OpenMoko, the pre-alpha buggy version costs $300. That's $99 difference with the very slick iPhone. Yes it's cheaper, but what you get half-done freetard software on an ugly device. Isn't reliability worth $99? I would say so.
Friday, September 28, 2007
OpenMoko, the pre-alpha buggy version costs $300. That's $99 difference with the very slick iPhone. Yes it's cheaper, but what you get half-done freetard software on an ugly device. Isn't reliability worth $99? I would say so.
Posted by IT Conservative at 7:03 AM
Dee's been doing stuff with the servers again. Probably blowing them up, or worse: installing Linux on them. The internal network works, but somehow we don't have access to the Internet. Apparently she's upgrading our version control system. We'll have to see.
Posted by IT Conservative at 12:59 AM
Thursday, September 20, 2007
Ever heard of GNU Hurd? No, well that's not surprising. Hurd was/is going to be the kernel part of the GNU operating system.
"Don't freetards already have plenty of kernels? What about Linux?" You might ask. Valid question! The answer is quoted on understandinglimited.com. Jose Marchesi -- if you look on his website you can see the Free Software Fundamentalism dripping off it, King Richard will be proud -- has the following to say on Hurd:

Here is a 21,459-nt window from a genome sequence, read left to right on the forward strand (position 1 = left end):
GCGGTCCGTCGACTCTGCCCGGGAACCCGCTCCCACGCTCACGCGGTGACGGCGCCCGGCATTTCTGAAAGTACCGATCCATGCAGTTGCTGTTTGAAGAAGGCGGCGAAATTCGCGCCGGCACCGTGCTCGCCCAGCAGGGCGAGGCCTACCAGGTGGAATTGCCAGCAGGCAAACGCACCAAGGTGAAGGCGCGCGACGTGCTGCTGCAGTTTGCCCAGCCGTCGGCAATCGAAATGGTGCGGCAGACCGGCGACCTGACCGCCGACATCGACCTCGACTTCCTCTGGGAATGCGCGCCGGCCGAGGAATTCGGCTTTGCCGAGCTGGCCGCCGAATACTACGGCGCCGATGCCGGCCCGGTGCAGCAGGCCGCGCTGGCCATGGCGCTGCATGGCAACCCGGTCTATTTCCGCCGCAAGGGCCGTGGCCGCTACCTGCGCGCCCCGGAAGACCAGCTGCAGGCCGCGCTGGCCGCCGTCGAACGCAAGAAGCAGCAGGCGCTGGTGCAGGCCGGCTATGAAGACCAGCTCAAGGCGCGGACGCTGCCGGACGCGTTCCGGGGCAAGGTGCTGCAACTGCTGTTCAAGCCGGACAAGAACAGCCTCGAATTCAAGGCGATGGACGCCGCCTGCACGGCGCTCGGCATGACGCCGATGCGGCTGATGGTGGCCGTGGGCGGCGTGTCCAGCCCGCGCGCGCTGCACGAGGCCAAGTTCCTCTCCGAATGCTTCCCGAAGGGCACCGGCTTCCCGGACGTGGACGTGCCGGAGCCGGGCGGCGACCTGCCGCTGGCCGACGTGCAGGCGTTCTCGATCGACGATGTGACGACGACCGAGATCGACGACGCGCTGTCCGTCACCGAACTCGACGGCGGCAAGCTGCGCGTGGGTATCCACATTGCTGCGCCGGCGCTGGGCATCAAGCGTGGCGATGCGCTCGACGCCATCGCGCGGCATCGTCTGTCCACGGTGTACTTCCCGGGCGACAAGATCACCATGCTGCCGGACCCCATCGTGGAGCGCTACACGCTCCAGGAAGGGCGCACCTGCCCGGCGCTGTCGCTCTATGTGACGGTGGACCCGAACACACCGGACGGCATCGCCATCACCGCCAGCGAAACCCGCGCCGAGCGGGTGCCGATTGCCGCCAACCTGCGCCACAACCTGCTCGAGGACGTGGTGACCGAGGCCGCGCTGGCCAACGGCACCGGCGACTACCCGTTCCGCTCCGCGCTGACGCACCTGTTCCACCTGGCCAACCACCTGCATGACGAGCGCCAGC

I can tell you what is my idea about this. My interest in having a GNU kernel for the GNU operating system has nothing to do with technical aspects, but with polithics [sic].
The Linux development is managed by a person who doesnt agree with the ideals of the free software movement. I cannot trust that person. AFAIK the copyright holder for Solaris is SUN. I cannot trust that company.
Linux is released under the terms of the GPL version 2, and it seems that the Solaris kernel will be released under the terms of the GPL version 3. That is: free kernels. But the FSF may need to write a new version of the GPL in the future to face new problems. Will torvalds or SUN switch to that new license?
To be quite honest I sometimes wonder why I keep trying to find new crazy things some FSF-er says. Wake up people, isn't it obvious these guys are dangerous? They are preparing to kill capitalism and promote communism. The Russians are back. For now it's only software, but they're doing scaringly well. More and more people, and even some push-over companies, have turned to the dark side already.
Wake up people and remove all free software from your hard disk now!